Pamela Geller's "Support Israel, Defeat Jihad" ad campaign arrived in New York subway stations this month. The campaign strives to be as clever as it is malevolent. Geller claims it is simply a pro-Israel political statement. But the ad's text is a calculated echo of Ayn Rand'sslur that Israel's opponents, and indeed all Arabs, are "primitive…savages."
Not missing the point, the New York City transit authority first rejected the ad as demeaning, only to be forced by a Federal District judge to accept it because of the First Amendment right of free speech.
The issue of free speech is, however, a red herring. The campaign aims to distract and confuse Americans. Geller has played that game before. Concern for sensitivity to victims' families served as a cover for the anti-Muslim agenda in Geller's last major initiative, the controversy she helped create around what she misnamed the "mosque at Ground Zero."This time, Geller wants to link her ad campaign and its legal battles with free speech in America and backlash in the Middle East. She claims opponents of the ads are un-American. She is wrong. Opposition to bigotry is as much a core American value as freedom of speech. It is Geller's effort to set the two at odds that flies in the face of our ideals.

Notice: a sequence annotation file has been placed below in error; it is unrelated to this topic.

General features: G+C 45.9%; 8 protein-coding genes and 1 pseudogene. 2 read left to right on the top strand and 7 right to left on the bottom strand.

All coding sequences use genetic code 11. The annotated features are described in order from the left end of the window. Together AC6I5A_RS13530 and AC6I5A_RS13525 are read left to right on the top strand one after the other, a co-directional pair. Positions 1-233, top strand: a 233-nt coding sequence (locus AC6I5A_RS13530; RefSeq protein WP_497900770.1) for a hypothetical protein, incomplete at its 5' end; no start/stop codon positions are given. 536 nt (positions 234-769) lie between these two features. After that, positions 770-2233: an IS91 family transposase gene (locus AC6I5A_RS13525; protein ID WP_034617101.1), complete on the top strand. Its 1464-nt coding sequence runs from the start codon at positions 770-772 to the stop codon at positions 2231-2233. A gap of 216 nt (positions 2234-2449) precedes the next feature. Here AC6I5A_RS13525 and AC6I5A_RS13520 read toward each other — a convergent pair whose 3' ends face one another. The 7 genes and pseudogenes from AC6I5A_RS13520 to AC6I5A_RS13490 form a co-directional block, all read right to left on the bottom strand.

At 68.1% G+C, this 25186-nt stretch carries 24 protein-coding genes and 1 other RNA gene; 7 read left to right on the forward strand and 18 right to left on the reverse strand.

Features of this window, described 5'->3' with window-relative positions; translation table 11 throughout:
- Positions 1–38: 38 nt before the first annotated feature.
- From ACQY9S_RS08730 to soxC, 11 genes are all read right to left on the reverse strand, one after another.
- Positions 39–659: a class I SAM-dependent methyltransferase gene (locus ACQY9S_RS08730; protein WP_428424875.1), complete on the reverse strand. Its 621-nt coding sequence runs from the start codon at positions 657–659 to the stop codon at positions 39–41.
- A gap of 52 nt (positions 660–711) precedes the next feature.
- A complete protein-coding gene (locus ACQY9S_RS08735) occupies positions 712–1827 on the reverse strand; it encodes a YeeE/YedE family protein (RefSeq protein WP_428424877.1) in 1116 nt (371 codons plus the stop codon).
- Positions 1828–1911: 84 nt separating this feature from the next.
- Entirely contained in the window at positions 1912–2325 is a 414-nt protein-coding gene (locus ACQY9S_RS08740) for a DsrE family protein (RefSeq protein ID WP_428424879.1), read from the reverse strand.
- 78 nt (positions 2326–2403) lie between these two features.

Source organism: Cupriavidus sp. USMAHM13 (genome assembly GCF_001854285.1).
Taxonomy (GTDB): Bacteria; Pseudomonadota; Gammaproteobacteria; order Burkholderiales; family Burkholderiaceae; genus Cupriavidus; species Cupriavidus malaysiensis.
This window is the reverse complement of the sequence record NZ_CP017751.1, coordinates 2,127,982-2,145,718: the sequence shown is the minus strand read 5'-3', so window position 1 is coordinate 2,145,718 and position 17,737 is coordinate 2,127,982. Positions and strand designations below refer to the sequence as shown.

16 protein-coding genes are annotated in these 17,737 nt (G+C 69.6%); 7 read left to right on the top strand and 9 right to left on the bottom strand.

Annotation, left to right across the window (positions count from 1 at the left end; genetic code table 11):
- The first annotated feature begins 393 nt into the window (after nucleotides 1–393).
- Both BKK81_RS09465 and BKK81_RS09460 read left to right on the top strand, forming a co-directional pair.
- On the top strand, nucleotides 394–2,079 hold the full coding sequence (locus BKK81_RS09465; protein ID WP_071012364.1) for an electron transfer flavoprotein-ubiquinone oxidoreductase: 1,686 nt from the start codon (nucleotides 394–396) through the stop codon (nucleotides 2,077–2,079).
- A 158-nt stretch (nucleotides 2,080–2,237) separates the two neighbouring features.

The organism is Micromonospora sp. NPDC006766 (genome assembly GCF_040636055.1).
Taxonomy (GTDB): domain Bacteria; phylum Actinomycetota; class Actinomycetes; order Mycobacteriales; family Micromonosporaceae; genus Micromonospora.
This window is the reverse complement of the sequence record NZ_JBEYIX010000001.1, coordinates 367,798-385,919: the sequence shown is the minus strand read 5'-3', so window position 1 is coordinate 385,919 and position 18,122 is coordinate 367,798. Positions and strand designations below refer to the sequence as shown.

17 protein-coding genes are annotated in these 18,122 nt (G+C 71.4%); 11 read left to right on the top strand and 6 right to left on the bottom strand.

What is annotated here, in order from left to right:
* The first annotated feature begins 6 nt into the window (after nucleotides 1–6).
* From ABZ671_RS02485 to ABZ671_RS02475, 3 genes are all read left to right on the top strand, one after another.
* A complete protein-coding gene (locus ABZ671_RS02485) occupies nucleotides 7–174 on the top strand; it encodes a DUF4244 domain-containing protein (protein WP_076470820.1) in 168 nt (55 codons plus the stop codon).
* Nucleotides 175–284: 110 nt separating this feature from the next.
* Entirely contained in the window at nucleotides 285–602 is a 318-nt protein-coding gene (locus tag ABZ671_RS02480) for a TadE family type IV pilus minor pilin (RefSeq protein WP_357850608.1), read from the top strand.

Geller's ads seek to provoke the behavior she claims to fear, and to provoke enough of it to create fear in others. Like Geller's other pet project, "Stop Islamization of America,"the campaign is designed to stoke anxiety that American Muslims do not understand and support America's freedoms. Geller posts provocative ads. She then reports on her blog---with great satisfaction---any examples of Muslim Americans reacting in ways that fail to appreciate the complex, messy business of freedom of speech in this country. At this, she cries, "The sharia-ization is beginning!"
In fact, major Muslim American spokesmen responded to the ad altogether appropriately. CAIR national communications director Ibrahim Hooper said, "The First Amendment grants everybody rights, including to be a racist and a bigot."But you won't find that statement reported on Geller's blog. Nor will you find the pictureof an orthodox rabbi and a Muslim protesting the ad with a sign stating "Fanatics from my faith do not represent me!"